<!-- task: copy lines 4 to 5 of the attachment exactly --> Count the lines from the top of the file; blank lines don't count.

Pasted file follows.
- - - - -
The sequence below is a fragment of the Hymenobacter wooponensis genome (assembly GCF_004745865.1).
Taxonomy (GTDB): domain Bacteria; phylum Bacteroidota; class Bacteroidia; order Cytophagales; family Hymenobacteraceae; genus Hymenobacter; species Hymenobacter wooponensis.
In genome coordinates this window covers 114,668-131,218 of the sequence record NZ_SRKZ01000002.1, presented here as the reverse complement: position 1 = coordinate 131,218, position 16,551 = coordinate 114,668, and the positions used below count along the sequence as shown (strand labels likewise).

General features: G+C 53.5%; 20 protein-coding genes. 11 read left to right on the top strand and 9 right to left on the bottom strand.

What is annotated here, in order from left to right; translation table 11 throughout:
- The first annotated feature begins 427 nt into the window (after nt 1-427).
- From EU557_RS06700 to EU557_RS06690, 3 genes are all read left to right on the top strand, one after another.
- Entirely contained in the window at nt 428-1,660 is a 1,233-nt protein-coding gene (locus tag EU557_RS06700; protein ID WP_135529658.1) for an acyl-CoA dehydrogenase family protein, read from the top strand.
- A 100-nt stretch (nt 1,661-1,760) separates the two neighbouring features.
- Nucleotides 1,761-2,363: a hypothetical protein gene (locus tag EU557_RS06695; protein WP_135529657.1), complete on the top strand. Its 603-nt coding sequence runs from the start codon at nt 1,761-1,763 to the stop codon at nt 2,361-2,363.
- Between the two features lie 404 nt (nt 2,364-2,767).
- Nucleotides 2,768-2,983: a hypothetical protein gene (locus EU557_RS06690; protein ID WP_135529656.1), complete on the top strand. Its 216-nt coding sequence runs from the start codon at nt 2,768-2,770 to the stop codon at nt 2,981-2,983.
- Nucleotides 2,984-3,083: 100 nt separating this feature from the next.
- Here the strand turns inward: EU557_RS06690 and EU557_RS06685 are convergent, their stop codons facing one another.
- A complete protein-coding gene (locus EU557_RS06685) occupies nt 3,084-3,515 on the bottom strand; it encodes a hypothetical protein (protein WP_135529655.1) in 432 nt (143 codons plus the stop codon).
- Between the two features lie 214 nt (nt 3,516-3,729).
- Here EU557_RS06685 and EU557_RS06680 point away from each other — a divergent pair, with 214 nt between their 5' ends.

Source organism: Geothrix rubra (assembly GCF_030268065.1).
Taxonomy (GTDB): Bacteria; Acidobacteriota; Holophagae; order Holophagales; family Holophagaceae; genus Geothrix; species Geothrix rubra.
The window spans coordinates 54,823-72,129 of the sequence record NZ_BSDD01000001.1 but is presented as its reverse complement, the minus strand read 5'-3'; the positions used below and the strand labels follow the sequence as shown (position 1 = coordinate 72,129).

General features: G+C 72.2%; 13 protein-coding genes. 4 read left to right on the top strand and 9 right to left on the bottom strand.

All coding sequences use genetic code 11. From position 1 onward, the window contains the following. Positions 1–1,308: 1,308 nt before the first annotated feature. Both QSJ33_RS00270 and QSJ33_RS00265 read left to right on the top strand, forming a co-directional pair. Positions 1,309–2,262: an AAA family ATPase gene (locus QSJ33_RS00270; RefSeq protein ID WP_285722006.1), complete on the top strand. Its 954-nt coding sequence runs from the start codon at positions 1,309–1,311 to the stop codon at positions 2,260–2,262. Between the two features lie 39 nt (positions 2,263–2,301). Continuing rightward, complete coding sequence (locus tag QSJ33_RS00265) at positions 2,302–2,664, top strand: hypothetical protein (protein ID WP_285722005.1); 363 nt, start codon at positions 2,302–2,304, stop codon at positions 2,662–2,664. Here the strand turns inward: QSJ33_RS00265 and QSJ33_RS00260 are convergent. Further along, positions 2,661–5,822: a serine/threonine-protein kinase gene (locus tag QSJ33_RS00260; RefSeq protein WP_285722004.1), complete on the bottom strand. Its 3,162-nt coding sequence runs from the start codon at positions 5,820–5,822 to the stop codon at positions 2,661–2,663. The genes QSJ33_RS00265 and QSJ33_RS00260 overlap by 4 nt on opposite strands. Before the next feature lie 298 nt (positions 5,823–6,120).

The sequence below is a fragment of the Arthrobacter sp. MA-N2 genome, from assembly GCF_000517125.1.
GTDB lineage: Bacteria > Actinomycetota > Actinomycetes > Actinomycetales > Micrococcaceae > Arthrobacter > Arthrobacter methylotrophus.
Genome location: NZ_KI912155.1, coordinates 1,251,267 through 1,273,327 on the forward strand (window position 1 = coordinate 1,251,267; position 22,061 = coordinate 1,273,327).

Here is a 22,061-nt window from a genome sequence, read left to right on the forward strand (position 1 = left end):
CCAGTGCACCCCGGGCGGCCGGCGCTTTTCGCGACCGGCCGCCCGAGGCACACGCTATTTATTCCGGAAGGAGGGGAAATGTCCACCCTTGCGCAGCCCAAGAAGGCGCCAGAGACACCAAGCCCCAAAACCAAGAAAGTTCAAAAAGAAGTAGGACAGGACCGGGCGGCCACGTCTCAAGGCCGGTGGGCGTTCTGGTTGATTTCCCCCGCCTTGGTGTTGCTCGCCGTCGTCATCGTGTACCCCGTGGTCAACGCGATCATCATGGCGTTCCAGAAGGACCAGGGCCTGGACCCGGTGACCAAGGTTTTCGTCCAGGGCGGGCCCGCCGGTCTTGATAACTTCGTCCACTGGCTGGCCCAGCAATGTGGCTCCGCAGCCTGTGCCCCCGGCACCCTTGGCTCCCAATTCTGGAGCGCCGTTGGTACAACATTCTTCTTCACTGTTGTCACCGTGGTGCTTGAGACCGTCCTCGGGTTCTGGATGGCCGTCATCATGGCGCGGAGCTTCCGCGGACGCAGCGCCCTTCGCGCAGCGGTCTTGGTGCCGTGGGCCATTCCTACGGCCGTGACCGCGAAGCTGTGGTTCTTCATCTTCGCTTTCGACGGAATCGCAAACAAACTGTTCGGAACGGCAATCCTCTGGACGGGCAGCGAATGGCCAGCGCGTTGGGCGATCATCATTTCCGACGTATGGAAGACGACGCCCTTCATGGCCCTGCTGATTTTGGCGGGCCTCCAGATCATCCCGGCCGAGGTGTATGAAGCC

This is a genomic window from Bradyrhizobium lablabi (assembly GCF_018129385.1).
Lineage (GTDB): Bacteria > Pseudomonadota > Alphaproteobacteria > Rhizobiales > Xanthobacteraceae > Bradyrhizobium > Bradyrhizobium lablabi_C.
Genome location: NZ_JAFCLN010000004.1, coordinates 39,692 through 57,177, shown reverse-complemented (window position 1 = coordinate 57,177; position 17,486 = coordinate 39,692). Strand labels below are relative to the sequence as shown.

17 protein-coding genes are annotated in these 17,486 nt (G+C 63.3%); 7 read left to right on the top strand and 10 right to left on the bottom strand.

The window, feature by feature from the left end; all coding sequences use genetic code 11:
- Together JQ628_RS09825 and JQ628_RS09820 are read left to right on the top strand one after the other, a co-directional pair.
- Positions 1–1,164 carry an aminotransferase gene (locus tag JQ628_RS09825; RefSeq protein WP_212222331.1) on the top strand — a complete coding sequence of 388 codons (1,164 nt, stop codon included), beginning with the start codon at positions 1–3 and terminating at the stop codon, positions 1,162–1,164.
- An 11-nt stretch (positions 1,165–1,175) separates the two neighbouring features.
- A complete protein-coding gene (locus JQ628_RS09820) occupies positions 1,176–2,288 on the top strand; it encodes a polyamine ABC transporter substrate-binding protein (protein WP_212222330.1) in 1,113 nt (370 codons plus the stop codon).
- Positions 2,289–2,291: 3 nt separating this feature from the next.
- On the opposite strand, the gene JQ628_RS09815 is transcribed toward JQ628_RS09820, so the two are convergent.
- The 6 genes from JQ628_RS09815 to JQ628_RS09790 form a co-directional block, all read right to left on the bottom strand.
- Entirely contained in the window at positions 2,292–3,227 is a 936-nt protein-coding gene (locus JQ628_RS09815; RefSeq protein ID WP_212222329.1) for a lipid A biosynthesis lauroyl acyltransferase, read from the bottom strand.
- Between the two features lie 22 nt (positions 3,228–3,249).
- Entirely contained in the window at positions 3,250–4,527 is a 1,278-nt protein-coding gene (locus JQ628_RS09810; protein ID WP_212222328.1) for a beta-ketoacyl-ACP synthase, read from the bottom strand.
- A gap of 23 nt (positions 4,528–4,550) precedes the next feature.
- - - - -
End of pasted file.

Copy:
General features: G+C 53.5%; 20 protein-coding genes. 11 read left to right on the top strand and 9 right to left on the bottom strand.

What is annotated here, in order from left to right; translation table 11 throughout: